He called his father who died at 81, an “alcoholic” whose "hobbies included abusing his first wife and children."
Family needn't be everything for everyone. Sometimes there are people in your family who disrespect you and it's okay to cut them out of your life if that gives you peace. One man found healing after writing an obit for his father who died at the age of 81 years old. Pfaff’s son Larry Pfaff Jr from Florida did not hold back in the obituary, published in The Florida Times-Union where he described his father, as “narcissistic” and an “abusive alcoholic” whose death proves that “evil does eventually die.” The senior Pfaff died on June 27 in New York after "living a long life, much longer than he deserved," according to the obituary.
File this under “you should’ve been a better parent/human if you didn’t want your incredibly talented writer child to be honest about you.” I wonder if anyone’s ever gotten a book deal from an obituary?— 📚 🔪💃 🩸 (@emiliestrongemi) July 7, 2022
Larry Pfaff Jr. didn’t pull any punches when he wrote, "[Pfaff] is survived by his three children, no four. Oops, five children. Well as of 2022 we believe there is one more that we know about, but there could be more. His love was abundant when it came to himself, but for his children it was limited.
From a young age, he was a ladies’ man and an abusive alcoholic, solidifying his commitment to both with the path of destruction he left behind, damaging his adult children, and leaving them broken." He also said his abusive father was "incapable of love" for anyone other than himself.
The 81-year-old left behind a "path of destruction … damaging his adult children and leaving them broken," his son wrote. "His love was abundant when it came to himself, but for his children it was limited." The 58-year-old also mentioned that his father’s “hobbies” included “abusing his first wife,” and that he “possesses no redeeming qualities for his children, including the ones he knew, and the ‘ones he knew about.’” He concluded the obit, saying, "It will be challenging to miss Lawrence, Sr. because he was narcissistic. He was incapable of love. Lawrence, Sr.'s passing proves that evil does eventually die, and it marks a time of healing, which will allow his children to get the closure they deserve. Lawrence, Sr. can be remembered for being a father to many, and a dad to none."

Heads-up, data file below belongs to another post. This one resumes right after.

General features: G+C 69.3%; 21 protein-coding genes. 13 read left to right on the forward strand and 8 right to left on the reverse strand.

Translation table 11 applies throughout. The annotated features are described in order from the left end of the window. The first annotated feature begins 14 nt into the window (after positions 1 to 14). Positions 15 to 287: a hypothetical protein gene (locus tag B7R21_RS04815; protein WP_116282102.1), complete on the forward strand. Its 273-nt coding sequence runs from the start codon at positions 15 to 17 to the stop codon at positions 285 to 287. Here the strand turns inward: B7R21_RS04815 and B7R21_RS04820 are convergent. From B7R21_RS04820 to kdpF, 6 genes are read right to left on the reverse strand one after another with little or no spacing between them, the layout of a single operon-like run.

Good for him. Not everyone is a great person and they don't suddenly become one because they died.— Leigh Micheline True (@leighmtrue) July 6, 2022
Pfaff Jr. told First Coast News that he started writing the obit a year prior when his father was still alive, as “a way for me to really cleanse myself and let that part of my life go.” "He's had 30 years since we've stopped talking to profess his truth," he said. "And so now it's my turn to profess my truth." Pfaff Jr. told the outlet that many people have reached out to thank him for being honest and sharing his truth. “I got a call from somebody in St. Augustine that found me and wanted to thank me for posting that because, you know, they had a similar life, and they wanted to be able to do something similar to help heal,” he said. “They just thanked me for, you know, the honesty.” Gannett, the company that owns the Times-Union isn't too happy, however. A company spokesperson told that “we regrettably published an obituary that did not adhere to our guidelines and we are looking into the matter further. We regret any distress this may have caused.”
Read the full obit here.